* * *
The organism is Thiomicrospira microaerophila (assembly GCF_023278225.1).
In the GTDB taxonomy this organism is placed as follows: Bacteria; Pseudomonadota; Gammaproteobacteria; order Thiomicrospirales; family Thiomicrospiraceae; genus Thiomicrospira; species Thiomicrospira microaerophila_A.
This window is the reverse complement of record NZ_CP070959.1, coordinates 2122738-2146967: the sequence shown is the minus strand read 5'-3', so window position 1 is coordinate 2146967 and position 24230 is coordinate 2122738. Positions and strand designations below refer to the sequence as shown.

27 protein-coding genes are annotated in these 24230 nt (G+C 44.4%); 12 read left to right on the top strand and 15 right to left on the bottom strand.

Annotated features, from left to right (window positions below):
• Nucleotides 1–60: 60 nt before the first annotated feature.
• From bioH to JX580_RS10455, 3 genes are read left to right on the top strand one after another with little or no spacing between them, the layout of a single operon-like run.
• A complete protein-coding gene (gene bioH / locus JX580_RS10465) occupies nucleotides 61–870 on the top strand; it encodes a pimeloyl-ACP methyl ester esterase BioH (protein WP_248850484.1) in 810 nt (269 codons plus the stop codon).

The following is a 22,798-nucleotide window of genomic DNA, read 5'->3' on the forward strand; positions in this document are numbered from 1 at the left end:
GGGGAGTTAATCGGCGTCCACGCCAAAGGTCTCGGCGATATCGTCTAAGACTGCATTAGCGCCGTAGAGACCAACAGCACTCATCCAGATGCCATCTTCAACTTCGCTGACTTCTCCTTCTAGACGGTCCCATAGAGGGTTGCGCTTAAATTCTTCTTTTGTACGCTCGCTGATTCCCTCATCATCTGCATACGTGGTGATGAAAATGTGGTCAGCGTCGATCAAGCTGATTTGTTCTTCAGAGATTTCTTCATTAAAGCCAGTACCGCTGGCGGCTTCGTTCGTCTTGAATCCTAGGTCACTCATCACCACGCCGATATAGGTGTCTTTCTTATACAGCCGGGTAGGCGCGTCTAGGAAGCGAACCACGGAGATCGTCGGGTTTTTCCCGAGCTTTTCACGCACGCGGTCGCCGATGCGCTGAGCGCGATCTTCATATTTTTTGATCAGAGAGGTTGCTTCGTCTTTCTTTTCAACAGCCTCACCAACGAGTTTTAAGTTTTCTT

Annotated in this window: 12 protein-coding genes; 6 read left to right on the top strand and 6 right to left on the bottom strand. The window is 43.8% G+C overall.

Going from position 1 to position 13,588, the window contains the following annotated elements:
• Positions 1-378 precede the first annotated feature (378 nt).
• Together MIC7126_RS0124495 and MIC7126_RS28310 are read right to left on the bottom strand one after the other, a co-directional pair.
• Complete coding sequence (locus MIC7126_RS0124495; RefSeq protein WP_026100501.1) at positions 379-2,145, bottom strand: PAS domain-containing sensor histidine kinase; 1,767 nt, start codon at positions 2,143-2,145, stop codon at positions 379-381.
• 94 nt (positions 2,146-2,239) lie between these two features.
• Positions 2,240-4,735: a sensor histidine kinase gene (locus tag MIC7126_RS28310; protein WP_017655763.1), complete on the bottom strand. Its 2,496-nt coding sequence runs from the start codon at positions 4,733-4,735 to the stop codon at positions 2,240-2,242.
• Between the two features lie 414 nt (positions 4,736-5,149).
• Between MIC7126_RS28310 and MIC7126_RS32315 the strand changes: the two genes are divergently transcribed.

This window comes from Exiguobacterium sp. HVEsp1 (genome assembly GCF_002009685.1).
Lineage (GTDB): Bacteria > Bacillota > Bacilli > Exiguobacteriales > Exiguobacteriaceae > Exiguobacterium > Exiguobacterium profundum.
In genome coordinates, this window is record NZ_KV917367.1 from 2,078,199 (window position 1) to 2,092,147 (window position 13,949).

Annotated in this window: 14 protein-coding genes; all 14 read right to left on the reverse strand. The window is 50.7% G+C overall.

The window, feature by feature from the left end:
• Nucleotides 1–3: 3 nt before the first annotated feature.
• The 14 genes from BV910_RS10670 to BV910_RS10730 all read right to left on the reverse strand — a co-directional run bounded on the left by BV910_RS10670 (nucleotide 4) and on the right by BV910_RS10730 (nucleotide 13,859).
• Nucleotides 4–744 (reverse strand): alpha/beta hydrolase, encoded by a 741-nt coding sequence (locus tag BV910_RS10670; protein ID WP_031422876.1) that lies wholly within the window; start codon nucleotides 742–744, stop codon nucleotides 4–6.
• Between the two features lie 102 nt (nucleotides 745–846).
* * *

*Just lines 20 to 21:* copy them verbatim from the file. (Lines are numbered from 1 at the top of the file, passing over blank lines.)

This window comes from Exiguobacterium sp. HVEsp1 (genome assembly GCF_002009685.1).
Lineage (GTDB): Bacteria > Bacillota > Bacilli > Exiguobacteriales > Exiguobacteriaceae > Exiguobacterium > Exiguobacterium profundum.